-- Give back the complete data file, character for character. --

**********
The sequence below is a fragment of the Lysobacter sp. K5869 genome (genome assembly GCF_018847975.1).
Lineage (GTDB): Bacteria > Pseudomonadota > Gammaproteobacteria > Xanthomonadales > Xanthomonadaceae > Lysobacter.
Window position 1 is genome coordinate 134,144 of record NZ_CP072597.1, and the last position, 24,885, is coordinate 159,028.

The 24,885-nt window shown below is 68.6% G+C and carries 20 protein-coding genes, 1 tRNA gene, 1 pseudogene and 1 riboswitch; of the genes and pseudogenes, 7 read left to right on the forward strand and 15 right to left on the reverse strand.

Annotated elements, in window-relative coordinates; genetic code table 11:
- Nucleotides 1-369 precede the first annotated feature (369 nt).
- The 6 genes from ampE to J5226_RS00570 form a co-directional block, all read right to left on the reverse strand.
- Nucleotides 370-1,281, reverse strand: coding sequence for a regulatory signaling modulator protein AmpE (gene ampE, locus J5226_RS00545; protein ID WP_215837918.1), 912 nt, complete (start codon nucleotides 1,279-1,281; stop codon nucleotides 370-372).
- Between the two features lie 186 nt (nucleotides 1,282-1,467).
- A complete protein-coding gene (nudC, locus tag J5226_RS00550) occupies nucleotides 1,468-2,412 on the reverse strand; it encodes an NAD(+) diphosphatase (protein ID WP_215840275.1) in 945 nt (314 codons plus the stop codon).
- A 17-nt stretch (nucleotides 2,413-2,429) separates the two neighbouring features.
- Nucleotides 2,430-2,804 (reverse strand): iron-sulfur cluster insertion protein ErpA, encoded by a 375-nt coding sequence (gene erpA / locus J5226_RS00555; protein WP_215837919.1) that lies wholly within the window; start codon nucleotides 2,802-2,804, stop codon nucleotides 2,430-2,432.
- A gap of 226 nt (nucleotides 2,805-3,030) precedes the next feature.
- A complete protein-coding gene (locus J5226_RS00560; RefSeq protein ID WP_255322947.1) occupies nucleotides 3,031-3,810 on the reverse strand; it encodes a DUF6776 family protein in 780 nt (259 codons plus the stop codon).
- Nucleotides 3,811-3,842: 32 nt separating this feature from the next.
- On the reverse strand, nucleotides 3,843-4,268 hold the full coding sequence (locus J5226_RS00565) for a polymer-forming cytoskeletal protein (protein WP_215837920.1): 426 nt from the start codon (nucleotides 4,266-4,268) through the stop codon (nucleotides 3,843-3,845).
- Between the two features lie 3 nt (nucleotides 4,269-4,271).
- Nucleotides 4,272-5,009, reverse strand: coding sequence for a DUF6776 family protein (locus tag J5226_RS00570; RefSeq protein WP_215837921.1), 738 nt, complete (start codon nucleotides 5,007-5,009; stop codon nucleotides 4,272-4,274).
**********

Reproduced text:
The sequence below is a fragment of the Lysobacter sp. K5869 genome (genome assembly GCF_018847975.1).
Lineage (GTDB): Bacteria > Pseudomonadota > Gammaproteobacteria > Xanthomonadales > Xanthomonadaceae > Lysobacter.
Window position 1 is genome coordinate 134,144 of record NZ_CP072597.1, and the last position, 24,885, is coordinate 159,028.

The 24,885-nt window shown below is 68.6% G+C and carries 20 protein-coding genes, 1 tRNA gene, 1 pseudogene and 1 riboswitch; of the genes and pseudogenes, 7 read left to right on the forward strand and 15 right to left on the reverse strand.

Annotated elements, in window-relative coordinates; genetic code table 11:
- Nucleotides 1-369 precede the first annotated feature (369 nt).
- The 6 genes from ampE to J5226_RS00570 form a co-directional block, all read right to left on the reverse strand.
- Nucleotides 370-1,281, reverse strand: coding sequence for a regulatory signaling modulator protein AmpE (gene ampE, locus J5226_RS00545; protein ID WP_215837918.1), 912 nt, complete (start codon nucleotides 1,279-1,281; stop codon nucleotides 370-372).
- Between the two features lie 186 nt (nucleotides 1,282-1,467).
- A complete protein-coding gene (nudC, locus tag J5226_RS00550) occupies nucleotides 1,468-2,412 on the reverse strand; it encodes an NAD(+) diphosphatase (protein ID WP_215840275.1) in 945 nt (314 codons plus the stop codon).
- A 17-nt stretch (nucleotides 2,413-2,429) separates the two neighbouring features.
- Nucleotides 2,430-2,804 (reverse strand): iron-sulfur cluster insertion protein ErpA, encoded by a 375-nt coding sequence (gene erpA / locus J5226_RS00555; protein WP_215837919.1) that lies wholly within the window; start codon nucleotides 2,802-2,804, stop codon nucleotides 2,430-2,432.
- A gap of 226 nt (nucleotides 2,805-3,030) precedes the next feature.
- A complete protein-coding gene (locus J5226_RS00560; RefSeq protein ID WP_255322947.1) occupies nucleotides 3,031-3,810 on the reverse strand; it encodes a DUF6776 family protein in 780 nt (259 codons plus the stop codon).
- Nucleotides 3,811-3,842: 32 nt separating this feature from the next.
- On the reverse strand, nucleotides 3,843-4,268 hold the full coding sequence (locus J5226_RS00565) for a polymer-forming cytoskeletal protein (protein WP_215837920.1): 426 nt from the start codon (nucleotides 4,266-4,268) through the stop codon (nucleotides 3,843-3,845).
- Between the two features lie 3 nt (nucleotides 4,269-4,271).
- Nucleotides 4,272-5,009, reverse strand: coding sequence for a DUF6776 family protein (locus tag J5226_RS00570; RefSeq protein WP_215837921.1), 738 nt, complete (start codon nucleotides 5,007-5,009; stop codon nucleotides 4,272-4,274).